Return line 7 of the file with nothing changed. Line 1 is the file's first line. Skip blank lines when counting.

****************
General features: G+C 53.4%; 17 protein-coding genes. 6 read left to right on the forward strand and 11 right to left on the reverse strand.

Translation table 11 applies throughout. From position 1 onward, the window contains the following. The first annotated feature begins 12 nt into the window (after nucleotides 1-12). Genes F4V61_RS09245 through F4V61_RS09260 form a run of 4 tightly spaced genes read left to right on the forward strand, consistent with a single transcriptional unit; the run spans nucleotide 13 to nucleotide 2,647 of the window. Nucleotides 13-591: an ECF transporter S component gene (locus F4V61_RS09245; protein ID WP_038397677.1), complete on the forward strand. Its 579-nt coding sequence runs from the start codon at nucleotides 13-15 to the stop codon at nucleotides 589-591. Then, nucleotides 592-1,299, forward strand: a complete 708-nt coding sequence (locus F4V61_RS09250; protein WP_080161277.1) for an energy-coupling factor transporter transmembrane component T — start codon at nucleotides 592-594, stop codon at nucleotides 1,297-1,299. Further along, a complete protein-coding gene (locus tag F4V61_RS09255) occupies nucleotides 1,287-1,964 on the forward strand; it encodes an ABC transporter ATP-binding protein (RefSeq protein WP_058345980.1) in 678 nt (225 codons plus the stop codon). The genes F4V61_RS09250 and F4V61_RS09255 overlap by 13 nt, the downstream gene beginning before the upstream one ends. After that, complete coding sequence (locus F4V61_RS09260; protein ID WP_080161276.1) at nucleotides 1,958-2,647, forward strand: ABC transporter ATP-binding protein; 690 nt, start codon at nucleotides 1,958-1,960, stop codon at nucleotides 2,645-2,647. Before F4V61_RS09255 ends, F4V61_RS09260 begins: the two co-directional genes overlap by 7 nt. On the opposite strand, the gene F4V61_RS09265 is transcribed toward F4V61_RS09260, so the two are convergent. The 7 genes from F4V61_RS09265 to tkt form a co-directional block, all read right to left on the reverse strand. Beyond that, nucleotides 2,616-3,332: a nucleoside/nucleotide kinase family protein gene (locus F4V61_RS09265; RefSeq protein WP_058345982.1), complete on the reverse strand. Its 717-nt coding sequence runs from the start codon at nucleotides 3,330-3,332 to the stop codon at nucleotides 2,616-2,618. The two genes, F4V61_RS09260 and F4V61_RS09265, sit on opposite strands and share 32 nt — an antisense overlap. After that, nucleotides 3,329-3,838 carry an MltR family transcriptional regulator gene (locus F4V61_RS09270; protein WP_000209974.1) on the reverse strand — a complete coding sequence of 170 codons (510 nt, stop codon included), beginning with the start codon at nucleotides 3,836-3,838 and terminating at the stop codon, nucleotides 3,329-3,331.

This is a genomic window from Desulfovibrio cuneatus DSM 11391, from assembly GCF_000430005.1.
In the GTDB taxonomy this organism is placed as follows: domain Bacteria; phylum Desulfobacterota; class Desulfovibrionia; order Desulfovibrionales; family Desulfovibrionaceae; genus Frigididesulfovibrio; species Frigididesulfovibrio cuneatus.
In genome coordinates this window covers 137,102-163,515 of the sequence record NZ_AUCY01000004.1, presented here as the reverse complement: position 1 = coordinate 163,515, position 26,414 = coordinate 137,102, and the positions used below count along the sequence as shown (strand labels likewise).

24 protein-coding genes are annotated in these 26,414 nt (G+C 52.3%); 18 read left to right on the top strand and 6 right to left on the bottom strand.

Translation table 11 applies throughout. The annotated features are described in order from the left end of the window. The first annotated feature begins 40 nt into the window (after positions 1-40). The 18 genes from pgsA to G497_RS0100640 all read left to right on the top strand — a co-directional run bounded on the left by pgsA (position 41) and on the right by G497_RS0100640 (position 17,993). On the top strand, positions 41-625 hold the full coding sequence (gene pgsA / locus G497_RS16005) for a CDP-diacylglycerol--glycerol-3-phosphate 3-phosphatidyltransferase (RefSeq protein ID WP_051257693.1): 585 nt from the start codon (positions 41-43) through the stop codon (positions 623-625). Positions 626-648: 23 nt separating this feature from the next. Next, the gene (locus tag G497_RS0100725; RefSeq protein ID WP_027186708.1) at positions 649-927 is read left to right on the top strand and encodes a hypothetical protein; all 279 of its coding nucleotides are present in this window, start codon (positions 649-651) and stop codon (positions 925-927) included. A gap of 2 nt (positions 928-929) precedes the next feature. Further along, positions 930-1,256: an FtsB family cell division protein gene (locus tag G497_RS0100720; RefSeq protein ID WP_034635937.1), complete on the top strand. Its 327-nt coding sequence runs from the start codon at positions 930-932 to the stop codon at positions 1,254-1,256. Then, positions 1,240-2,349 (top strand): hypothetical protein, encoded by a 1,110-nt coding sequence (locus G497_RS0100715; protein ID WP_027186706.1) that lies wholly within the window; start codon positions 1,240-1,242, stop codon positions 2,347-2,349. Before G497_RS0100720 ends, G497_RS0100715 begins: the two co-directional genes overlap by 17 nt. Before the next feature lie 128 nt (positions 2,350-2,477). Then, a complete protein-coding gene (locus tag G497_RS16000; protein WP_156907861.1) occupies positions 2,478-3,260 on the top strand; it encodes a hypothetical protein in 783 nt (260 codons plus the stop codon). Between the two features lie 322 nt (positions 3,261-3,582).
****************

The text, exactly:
Translation table 11 applies throughout. The annotated features are described in order from the left end of the window. The first annotated feature begins 40 nt into the window (after positions 1-40). The 18 genes from pgsA to G497_RS0100640 all read left to right on the top strand — a co-directional run bounded on the left by pgsA (position 41) and on the right by G497_RS0100640 (position 17,993). On the top strand, positions 41-625 hold the full coding sequence (gene pgsA / locus G497_RS16005) for a CDP-diacylglycerol--glycerol-3-phosphate 3-phosphatidyltransferase (RefSeq protein ID WP_051257693.1): 585 nt from the start codon (positions 41-43) through the stop codon (positions 623-625). Positions 626-648: 23 nt separating this feature from the next. Next, the gene (locus tag G497_RS0100725; RefSeq protein ID WP_027186708.1) at positions 649-927 is read left to right on the top strand and encodes a hypothetical protein; all 279 of its coding nucleotides are present in this window, start codon (positions 649-651) and stop codon (positions 925-927) included. A gap of 2 nt (positions 928-929) precedes the next feature. Further along, positions 930-1,256: an FtsB family cell division protein gene (locus tag G497_RS0100720; RefSeq protein ID WP_034635937.1), complete on the top strand. Its 327-nt coding sequence runs from the start codon at positions 930-932 to the stop codon at positions 1,254-1,256. Then, positions 1,240-2,349 (top strand): hypothetical protein, encoded by a 1,110-nt coding sequence (locus G497_RS0100715; protein ID WP_027186706.1) that lies wholly within the window; start codon positions 1,240-1,242, stop codon positions 2,347-2,349. Before G497_RS0100720 ends, G497_RS0100715 begins: the two co-directional genes overlap by 17 nt. Before the next feature lie 128 nt (positions 2,350-2,477). Then, a complete protein-coding gene (locus tag G497_RS16000; protein WP_156907861.1) occupies positions 2,478-3,260 on the top strand; it encodes a hypothetical protein in 783 nt (260 codons plus the stop codon). Between the two features lie 322 nt (positions 3,261-3,582).